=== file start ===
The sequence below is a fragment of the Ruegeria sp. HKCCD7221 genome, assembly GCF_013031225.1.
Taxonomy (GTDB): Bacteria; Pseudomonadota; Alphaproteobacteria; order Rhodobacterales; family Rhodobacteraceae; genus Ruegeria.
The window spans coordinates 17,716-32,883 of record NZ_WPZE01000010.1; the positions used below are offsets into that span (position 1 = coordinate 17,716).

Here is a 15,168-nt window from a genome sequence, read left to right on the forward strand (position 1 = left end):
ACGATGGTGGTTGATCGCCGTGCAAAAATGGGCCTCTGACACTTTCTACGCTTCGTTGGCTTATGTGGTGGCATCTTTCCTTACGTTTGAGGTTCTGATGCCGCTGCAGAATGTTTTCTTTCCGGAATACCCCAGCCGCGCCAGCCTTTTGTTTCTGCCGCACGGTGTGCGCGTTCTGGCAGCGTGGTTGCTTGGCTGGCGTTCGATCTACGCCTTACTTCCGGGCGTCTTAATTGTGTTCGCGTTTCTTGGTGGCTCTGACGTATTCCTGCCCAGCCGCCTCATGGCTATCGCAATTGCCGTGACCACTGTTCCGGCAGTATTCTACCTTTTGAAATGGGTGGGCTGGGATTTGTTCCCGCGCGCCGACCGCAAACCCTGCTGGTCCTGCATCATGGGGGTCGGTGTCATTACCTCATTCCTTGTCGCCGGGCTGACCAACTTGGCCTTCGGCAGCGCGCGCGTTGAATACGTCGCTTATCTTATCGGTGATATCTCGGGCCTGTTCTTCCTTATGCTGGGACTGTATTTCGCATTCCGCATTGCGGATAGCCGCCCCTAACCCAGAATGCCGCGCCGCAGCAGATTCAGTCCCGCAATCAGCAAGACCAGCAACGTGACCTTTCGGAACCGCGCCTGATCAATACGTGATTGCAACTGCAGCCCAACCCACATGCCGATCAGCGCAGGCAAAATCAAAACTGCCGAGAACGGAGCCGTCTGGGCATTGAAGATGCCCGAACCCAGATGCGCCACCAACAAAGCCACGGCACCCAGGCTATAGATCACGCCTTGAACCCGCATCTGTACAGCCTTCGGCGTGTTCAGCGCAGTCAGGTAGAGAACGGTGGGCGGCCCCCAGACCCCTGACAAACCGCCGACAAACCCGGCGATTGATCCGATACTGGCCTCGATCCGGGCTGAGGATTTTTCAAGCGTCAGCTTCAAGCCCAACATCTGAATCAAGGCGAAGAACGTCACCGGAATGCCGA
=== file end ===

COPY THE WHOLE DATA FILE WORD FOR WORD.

The sequence below is a fragment of the Ruegeria sp. HKCCD7221 genome, assembly GCF_013031225.1.
Taxonomy (GTDB): Bacteria; Pseudomonadota; Alphaproteobacteria; order Rhodobacterales; family Rhodobacteraceae; genus Ruegeria.
The window spans coordinates 17,716-32,883 of record NZ_WPZE01000010.1; the positions used below are offsets into that span (position 1 = coordinate 17,716).

Here is a 15,168-nt window from a genome sequence, read left to right on the forward strand (position 1 = left end):
ACGATGGTGGTTGATCGCCGTGCAAAAATGGGCCTCTGACACTTTCTACGCTTCGTTGGCTTATGTGGTGGCATCTTTCCTTACGTTTGAGGTTCTGATGCCGCTGCAGAATGTTTTCTTTCCGGAATACCCCAGCCGCGCCAGCCTTTTGTTTCTGCCGCACGGTGTGCGCGTTCTGGCAGCGTGGTTGCTTGGCTGGCGTTCGATCTACGCCTTACTTCCGGGCGTCTTAATTGTGTTCGCGTTTCTTGGTGGCTCTGACGTATTCCTGCCCAGCCGCCTCATGGCTATCGCAATTGCCGTGACCACTGTTCCGGCAGTATTCTACCTTTTGAAATGGGTGGGCTGGGATTTGTTCCCGCGCGCCGACCGCAAACCCTGCTGGTCCTGCATCATGGGGGTCGGTGTCATTACCTCATTCCTTGTCGCCGGGCTGACCAACTTGGCCTTCGGCAGCGCGCGCGTTGAATACGTCGCTTATCTTATCGGTGATATCTCGGGCCTGTTCTTCCTTATGCTGGGACTGTATTTCGCATTCCGCATTGCGGATAGCCGCCCCTAACCCAGAATGCCGCGCCGCAGCAGATTCAGTCCCGCAATCAGCAAGACCAGCAACGTGACCTTTCGGAACCGCGCCTGATCAATACGTGATTGCAACTGCAGCCCAACCCACATGCCGATCAGCGCAGGCAAAATCAAAACTGCCGAGAACGGAGCCGTCTGGGCATTGAAGATGCCCGAACCCAGATGCGCCACCAACAAAGCCACGGCACCCAGGCTATAGATCACGCCTTGAACCCGCATCTGTACAGCCTTCGGCGTGTTCAGCGCAGTCAGGTAGAGAACGGTGGGCGGCCCCCAGACCCCTGACAAACCGCCGACAAACCCGGCGATTGATCCGATACTGGCCTCGATCCGGGCTGAGGATTTTTCAAGCGTCAGCTTCAAGCCCAACATCTGAATCAAGGCGAAGAACGTCACCGGAATGCCGA